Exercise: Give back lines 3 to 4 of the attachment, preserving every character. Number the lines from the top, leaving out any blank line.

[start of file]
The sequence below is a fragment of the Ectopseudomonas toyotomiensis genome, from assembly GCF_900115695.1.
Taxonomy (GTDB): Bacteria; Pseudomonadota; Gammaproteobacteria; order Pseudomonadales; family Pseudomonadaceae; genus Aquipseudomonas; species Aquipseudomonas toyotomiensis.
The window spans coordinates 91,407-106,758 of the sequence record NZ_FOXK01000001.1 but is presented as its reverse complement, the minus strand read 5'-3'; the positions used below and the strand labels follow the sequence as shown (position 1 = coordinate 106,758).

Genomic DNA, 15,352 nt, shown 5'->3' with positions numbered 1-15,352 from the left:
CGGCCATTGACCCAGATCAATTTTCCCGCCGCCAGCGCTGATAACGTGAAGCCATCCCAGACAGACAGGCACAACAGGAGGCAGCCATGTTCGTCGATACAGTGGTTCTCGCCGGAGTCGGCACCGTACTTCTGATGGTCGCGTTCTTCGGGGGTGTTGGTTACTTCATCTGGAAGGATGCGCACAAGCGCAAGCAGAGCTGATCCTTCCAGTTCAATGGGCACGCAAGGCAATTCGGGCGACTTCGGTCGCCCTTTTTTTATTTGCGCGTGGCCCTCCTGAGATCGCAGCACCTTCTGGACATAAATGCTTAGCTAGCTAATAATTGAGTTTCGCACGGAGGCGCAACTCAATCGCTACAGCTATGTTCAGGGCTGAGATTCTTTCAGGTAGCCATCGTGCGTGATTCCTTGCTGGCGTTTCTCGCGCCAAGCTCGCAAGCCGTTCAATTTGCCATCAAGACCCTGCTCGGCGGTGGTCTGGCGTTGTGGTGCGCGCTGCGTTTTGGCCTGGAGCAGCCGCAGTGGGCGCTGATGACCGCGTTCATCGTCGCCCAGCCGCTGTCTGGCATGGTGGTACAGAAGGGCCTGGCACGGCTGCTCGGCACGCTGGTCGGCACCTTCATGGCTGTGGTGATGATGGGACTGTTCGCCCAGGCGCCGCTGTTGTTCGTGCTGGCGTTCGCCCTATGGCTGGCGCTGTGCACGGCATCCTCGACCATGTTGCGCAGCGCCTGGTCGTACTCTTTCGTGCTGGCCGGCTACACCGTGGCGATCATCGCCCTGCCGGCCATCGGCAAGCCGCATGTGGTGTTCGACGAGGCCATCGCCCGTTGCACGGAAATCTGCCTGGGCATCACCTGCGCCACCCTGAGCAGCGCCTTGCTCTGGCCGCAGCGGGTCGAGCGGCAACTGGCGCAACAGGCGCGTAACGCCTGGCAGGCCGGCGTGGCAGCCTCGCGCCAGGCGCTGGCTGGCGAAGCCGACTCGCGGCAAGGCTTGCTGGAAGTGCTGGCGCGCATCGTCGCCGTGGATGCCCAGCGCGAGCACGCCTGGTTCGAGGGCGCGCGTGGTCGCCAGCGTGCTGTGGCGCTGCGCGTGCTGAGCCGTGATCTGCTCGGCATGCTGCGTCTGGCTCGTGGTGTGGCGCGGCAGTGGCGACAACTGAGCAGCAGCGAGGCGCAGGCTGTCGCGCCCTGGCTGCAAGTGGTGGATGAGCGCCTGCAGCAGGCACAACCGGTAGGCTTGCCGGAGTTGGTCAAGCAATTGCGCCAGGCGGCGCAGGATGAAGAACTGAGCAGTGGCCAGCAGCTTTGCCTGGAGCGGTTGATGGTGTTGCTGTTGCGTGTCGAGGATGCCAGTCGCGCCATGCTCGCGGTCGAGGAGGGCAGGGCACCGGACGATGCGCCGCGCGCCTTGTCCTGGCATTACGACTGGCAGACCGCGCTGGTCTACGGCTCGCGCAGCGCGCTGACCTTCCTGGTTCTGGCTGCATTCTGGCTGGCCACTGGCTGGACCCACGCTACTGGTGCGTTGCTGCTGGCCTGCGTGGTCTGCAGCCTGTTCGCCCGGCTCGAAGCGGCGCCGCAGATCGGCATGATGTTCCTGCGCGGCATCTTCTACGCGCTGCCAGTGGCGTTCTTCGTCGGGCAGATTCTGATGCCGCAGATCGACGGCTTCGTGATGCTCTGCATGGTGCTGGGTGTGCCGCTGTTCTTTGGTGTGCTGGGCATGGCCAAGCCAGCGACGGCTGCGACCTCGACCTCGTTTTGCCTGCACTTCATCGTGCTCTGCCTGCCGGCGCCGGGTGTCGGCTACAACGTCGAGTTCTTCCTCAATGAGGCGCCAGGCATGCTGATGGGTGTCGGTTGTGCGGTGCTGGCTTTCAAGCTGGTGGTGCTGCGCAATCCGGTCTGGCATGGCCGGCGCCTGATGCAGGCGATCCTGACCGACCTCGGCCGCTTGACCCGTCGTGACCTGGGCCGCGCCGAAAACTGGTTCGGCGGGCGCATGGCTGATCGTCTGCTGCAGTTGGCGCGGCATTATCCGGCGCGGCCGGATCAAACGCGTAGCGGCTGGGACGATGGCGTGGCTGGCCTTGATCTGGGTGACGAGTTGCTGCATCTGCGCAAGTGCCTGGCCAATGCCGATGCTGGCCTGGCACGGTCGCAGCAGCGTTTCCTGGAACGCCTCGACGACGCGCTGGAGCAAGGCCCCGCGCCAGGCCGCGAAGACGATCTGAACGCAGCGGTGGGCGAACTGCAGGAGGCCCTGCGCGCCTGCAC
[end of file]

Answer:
The window spans coordinates 91,407-106,758 of the sequence record NZ_FOXK01000001.1 but is presented as its reverse complement, the minus strand read 5'-3'; the positions used below and the strand labels follow the sequence as shown (position 1 = coordinate 106,758).

Genomic DNA, 15,352 nt, shown 5'->3' with positions numbered 1-15,352 from the left: